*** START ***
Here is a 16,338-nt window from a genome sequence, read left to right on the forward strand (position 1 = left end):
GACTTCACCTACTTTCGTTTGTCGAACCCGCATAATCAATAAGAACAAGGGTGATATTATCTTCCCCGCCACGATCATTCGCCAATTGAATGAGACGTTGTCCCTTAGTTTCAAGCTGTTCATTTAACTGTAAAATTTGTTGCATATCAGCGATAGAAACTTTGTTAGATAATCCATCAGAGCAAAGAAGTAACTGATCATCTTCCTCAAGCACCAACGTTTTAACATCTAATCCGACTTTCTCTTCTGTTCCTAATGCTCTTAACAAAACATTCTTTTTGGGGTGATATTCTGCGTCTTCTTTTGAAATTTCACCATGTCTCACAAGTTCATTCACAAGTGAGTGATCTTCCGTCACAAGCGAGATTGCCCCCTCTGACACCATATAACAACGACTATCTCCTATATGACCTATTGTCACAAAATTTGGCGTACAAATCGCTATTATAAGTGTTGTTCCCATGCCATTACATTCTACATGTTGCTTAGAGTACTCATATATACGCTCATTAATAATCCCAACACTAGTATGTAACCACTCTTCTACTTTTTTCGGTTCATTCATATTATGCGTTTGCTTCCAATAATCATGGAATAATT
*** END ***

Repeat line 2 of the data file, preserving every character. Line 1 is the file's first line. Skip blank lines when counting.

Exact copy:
GACTTCACCTACTTTCGTTTGTCGAACCCGCATAATCAATAAGAACAAGGGTGATATTATCTTCCCCGCCACGATCATTCGCCAATTGAATGAGACGTTGTCCCTTAGTTTCAAGCTGTTCATTTAACTGTAAAATTTGTTGCATATCAGCGATAGAAACTTTGTTAGATAATCCATCAGAGCAAAGAAGTAACTGATCATCTTCCTCAAGCACCAACGTTTTAACATCTAATCCGACTTTCTCTTCTGTTCCTAATGCTCTTAACAAAACATTCTTTTTGGGGTGATATTCTGCGTCTTCTTTTGAAATTTCACCATGTCTCACAAGTTCATTCACAAGTGAGTGATCTTCCGTCACAAGCGAGATTGCCCCCTCTGACACCATATAACAACGACTATCTCCTATATGACCTATTGTCACAAAATTTGGCGTACAAATCGCTATTATAAGTGTTGTTCCCATGCCATTACATTCTACATGTTGCTTAGAGTACTCATATATACGCTCATTAATAATCCCAACACTAGTATGTAACCACTCTTCTACTTTTTTCGGTTCATTCATATTATGCGTTTGCTTCCAATAATCATGGAATAATT